In my recent Basic Quest Story blogpost, I recounted my first comprehensible input (Spanish) story from a few years ago, about a sushi-loving T-Rex named “Guácala,” (which means, “Yuk” in Spanish). I have dedicated over 90 minutes of (1st grade) instruction to the drama SO FAR, and the kids show no signs of story fatigue. To be fair, our 3x week 30 minute lessons also include a greeting and leave-taking segment, a circle-time name tag-passing snippet, and at least two brain bursts or breaks, in which the kids get up and move according to my Spanish instructions.
To review, first we nailed the simple story orally over the course of a few class periods and came up with these layered on details, with the help of my very special puppet:
There is a dinosaur. His name is Guácala.
Guácala, the dinosaur is hungry.
Guácala doesn’t like: Pizza, yogurt, steak, bananas, or broccoli. ¡Guácale! [Yuk!]
Guácala likes sushi. Only sushi.
The children heard tons of variations of what the T-Rex likes and doesn’t like, fed the dinosaur, pet him, watched him reject food, exclaimed, “¡Guácala!” with and for him, until they were clear on his dislikes and preference.
Next, I ushered the 1st graders to the chair zone of my classroom, where I have a SmartBoard/screen. There, I showed and narrated a picture story slideshow (which you can access here), ascertaining more personalized details.
Having worked in the community for a long time, I am quite familiar with popular eating and shopping destinations. I incorporated these into the slideshow to model the inclusion of details with group appeal.
On the cover slide, I have a clipart image of Guácala with some sushi, and some ‘thumbs up’ icons, as an opportunity to review the gesture for ‘likes.’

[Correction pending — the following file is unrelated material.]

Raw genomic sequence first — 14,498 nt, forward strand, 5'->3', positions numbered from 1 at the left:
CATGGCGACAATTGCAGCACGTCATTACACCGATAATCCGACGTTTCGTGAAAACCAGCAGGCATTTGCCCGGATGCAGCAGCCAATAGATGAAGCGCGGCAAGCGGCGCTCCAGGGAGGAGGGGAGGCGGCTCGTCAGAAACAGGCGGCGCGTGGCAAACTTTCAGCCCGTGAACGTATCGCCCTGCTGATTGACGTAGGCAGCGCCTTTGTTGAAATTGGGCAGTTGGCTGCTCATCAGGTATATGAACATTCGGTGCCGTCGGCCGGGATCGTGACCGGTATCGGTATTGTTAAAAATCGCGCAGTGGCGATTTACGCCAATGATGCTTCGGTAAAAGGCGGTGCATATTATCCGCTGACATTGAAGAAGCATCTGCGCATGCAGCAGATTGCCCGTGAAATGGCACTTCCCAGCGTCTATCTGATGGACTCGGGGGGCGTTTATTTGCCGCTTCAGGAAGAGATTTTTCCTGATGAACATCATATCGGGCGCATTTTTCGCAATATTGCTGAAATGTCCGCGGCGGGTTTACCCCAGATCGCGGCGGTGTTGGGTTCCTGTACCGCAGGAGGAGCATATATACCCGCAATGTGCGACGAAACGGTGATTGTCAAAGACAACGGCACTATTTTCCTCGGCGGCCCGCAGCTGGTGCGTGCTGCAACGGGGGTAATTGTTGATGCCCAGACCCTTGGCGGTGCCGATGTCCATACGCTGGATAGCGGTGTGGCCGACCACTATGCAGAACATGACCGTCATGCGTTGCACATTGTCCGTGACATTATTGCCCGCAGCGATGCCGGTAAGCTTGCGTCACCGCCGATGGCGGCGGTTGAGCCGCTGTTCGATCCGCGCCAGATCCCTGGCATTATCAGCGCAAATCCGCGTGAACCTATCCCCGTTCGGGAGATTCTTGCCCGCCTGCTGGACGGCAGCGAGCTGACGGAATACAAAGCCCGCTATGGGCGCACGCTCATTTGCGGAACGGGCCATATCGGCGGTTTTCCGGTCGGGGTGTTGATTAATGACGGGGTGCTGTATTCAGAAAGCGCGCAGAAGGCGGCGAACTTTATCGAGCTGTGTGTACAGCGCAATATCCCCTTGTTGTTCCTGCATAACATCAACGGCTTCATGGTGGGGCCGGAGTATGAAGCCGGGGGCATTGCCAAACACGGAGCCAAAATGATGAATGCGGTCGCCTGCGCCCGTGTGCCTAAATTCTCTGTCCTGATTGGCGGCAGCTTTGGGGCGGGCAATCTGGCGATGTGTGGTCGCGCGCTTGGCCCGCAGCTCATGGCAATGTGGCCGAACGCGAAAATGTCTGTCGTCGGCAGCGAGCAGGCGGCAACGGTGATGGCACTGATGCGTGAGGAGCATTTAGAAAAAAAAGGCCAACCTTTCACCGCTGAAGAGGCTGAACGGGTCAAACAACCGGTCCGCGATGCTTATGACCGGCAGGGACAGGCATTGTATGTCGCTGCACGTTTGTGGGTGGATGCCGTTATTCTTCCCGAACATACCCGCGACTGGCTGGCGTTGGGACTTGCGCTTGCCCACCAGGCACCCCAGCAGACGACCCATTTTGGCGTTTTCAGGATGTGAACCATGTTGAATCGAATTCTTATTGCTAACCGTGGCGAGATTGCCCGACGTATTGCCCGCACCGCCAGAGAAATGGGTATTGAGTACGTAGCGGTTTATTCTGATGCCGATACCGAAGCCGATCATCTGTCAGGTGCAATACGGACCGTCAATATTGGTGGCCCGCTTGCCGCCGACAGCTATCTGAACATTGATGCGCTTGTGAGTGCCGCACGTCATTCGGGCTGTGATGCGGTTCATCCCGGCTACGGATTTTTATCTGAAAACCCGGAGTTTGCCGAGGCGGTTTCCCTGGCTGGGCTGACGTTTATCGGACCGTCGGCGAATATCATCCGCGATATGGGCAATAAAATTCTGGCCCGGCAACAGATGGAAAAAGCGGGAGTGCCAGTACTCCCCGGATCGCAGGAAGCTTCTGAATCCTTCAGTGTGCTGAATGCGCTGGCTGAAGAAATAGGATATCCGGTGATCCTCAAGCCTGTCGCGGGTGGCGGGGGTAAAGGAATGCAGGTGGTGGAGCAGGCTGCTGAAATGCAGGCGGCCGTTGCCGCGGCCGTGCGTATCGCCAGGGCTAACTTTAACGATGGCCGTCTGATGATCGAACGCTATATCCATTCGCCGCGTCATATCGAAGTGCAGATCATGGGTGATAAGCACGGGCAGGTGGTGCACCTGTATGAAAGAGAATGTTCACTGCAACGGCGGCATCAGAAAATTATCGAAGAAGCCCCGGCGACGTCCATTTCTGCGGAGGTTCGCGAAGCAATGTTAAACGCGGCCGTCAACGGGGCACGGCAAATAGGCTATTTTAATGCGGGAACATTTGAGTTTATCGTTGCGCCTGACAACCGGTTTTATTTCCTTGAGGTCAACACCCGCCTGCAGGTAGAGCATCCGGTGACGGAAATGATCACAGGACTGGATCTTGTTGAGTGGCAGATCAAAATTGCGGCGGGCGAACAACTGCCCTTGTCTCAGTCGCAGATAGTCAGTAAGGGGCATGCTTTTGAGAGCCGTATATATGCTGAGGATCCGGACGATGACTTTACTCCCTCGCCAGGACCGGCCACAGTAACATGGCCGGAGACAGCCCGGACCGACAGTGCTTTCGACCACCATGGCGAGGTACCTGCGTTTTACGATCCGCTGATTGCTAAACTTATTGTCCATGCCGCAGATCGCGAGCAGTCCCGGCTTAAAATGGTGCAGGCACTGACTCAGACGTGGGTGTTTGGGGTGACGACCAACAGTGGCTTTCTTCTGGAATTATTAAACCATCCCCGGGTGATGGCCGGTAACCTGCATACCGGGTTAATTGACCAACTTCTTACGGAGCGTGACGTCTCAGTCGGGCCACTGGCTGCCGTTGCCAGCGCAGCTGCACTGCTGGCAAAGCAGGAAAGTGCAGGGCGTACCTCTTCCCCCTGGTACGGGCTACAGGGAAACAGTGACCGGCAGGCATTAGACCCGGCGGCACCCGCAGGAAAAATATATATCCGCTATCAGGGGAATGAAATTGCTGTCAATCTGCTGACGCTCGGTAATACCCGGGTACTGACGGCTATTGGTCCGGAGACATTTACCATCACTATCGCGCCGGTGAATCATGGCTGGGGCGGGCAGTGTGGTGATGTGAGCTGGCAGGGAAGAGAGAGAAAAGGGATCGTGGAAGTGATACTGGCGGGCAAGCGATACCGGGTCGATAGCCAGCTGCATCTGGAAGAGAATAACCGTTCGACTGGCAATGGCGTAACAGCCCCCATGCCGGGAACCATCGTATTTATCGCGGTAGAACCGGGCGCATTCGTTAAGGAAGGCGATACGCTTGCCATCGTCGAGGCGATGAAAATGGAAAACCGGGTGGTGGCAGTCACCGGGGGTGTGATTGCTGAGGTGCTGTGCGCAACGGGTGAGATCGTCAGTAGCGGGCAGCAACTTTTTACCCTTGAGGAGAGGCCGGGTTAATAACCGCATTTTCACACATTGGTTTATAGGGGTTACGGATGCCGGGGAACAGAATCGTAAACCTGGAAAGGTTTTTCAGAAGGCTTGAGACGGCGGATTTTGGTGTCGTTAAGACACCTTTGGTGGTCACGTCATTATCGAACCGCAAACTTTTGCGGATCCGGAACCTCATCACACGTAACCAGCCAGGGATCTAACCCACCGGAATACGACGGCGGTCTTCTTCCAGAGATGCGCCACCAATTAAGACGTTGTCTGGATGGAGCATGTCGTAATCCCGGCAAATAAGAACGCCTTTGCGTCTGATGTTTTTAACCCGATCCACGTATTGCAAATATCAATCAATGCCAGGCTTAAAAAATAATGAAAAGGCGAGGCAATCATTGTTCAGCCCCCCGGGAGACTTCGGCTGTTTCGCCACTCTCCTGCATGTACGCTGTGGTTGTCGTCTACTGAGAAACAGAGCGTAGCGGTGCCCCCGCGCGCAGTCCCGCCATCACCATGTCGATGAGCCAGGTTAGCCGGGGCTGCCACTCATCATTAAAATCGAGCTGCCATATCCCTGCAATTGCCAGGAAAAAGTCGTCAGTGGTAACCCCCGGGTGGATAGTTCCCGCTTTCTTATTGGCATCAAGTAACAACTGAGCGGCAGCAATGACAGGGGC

Subsequent slides pair new images with prior oral language. This time, the dinosaur says, “I’m hungry,” and “I love sushi.”
To add episodic repetition and an opportunity for movement in this Basic Quest Story, the dino goes to three different locations to attempt to solve his problem and find sushi. First, he goes to the most popular local family eatery, Little Ricky’s. This restaurant adventure affords the opportunity to try some (cognate) foods Little Ricky’s (LR) has on their menu. Here I ask real questions, whose answers only my 1st grade experts know, like: Do you like LR? Does LR have: Pizza, steak, tortillas, etc.? Does the dino like pizza, steak, tortillas? Does LR have sushi? Does Guácala like LR? Is Guácala happy?
(NOTE: If I so chose, I could have incorporated other forms of travel to LR – i.e. Guácala walks/swims/runs/marches/rides a bus/submarine/motorcycle to Little Ricky’s….more on padding the basic story in a later post?)
Next, I had Guácala go to the local pizzeria, Marco Roma, in search of sushi. Many pre- and emergent readers recognized the restaurant logo from my slide and were therefore able to successfully identify it!
Same treatment as for Little Ricky’s – but an entree list including pizza, salad, spaghetti and ravioli. All cognates.
Finally, Guácala goes (drives his minivan?) to Costco (where all roads lead.) The kids love the very mention of Costco, and glaze over with memories of bite-size samples.
Then comes the $64,000.00 question:
Does Costco have sushi?
It turns out, they do! And lots and lots of it! Guácala is very, very happy! He and his dino friend (Barney) eat and eat and eat…and in the last slide, two dinosaurs are wading and sipping in a shallow lake, because after gorging on sushi, they’re thirsty.
More on more dino shenanigans to come!
Brilliant! Thank you so much for sharing!
You are so welcome, Su! I want to share elementary classroom success with the Hebrew teaching community. To that end I will continue to post articles about story creation and extensions!